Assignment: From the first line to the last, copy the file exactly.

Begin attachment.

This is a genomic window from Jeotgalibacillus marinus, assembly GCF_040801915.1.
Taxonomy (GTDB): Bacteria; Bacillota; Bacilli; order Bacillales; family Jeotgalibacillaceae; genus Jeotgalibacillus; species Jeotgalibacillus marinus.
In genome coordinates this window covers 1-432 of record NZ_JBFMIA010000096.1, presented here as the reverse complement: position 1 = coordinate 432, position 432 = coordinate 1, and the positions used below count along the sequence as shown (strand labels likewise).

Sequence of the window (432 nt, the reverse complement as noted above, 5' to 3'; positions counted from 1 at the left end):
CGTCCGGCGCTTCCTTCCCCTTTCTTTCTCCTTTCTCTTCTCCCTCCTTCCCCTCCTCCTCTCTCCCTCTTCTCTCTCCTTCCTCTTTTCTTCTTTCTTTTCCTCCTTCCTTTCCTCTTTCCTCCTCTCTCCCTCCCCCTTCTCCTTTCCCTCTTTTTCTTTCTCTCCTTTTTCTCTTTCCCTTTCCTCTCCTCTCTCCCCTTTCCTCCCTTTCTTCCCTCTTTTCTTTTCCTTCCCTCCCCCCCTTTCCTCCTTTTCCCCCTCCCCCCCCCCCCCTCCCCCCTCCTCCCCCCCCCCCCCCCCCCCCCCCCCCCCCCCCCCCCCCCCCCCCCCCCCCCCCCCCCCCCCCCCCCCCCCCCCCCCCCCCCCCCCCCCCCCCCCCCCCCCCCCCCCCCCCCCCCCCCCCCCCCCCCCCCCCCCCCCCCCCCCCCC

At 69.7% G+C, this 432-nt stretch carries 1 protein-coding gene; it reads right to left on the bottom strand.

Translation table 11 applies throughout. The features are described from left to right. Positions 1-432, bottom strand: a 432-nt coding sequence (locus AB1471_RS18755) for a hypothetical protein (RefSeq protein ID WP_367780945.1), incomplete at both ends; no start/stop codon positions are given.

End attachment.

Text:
This is a genomic window from Jeotgalibacillus marinus, assembly GCF_040801915.1.
Taxonomy (GTDB): Bacteria; Bacillota; Bacilli; order Bacillales; family Jeotgalibacillaceae; genus Jeotgalibacillus; species Jeotgalibacillus marinus.
In genome coordinates this window covers 1-432 of record NZ_JBFMIA010000096.1, presented here as the reverse complement: position 1 = coordinate 432, position 432 = coordinate 1, and the positions used below count along the sequence as shown (strand labels likewise).

Sequence of the window (432 nt, the reverse complement as noted above, 5' to 3'; positions counted from 1 at the left end):
CGTCCGGCGCTTCCTTCCCCTTTCTTTCTCCTTTCTCTTCTCCCTCCTTCCCCTCCTCCTCTCTCCCTCTTCTCTCTCCTTCCTCTTTTCTTCTTTCTTTTCCTCCTTCCTTTCCTCTTTCCTCCTCTCTCCCTCCCCCTTCTCCTTTCCCTCTTTTTCTTTCTCTCCTTTTTCTCTTTCCCTTTCCTCTCCTCTCTCCCCTTTCCTCCCTTTCTTCCCTCTTTTCTTTTCCTTCCCTCCCCCCCTTTCCTCCTTTTCCCCCTCCCCCCCCCCCCCTCCCCCCTCCTCCCCCCCCCCCCCCCCCCCCCCCCCCCCCCCCCCCCCCCCCCCCCCCCCCCCCCCCCCCCCCCCCCCCCCCCCCCCCCCCCCCCCCCCCCCCCCCCCCCCCCCCCCCCCCCCCCCCCCCCCCCCCCCCCCCCCCCCCCCCCCCCC

At 69.7% G+C, this 432-nt stretch carries 1 protein-coding gene; it reads right to left on the bottom strand.

Translation table 11 applies throughout. The features are described from left to right. Positions 1-432, bottom strand: a 432-nt coding sequence (locus AB1471_RS18755) for a hypothetical protein (RefSeq protein ID WP_367780945.1), incomplete at both ends; no start/stop codon positions are given.